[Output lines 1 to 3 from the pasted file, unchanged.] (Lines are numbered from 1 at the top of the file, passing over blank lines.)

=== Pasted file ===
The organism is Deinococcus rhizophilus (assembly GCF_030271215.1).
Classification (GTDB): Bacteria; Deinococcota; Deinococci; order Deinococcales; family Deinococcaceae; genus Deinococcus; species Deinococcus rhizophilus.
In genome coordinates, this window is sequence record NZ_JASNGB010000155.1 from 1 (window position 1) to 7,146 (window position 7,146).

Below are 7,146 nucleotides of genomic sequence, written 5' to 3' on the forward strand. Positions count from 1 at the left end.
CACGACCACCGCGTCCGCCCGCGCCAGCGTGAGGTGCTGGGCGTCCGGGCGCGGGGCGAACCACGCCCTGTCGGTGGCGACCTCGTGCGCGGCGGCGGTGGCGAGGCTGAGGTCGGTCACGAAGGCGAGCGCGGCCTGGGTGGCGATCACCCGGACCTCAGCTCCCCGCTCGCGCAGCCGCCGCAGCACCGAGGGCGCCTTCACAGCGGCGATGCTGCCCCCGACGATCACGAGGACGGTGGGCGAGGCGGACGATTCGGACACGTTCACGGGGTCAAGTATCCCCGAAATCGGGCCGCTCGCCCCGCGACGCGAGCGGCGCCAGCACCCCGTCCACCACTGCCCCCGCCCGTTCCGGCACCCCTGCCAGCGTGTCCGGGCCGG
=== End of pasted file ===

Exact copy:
The organism is Deinococcus rhizophilus (assembly GCF_030271215.1).
Classification (GTDB): Bacteria; Deinococcota; Deinococci; order Deinococcales; family Deinococcaceae; genus Deinococcus; species Deinococcus rhizophilus.
In genome coordinates, this window is sequence record NZ_JASNGB010000155.1 from 1 (window position 1) to 7,146 (window position 7,146).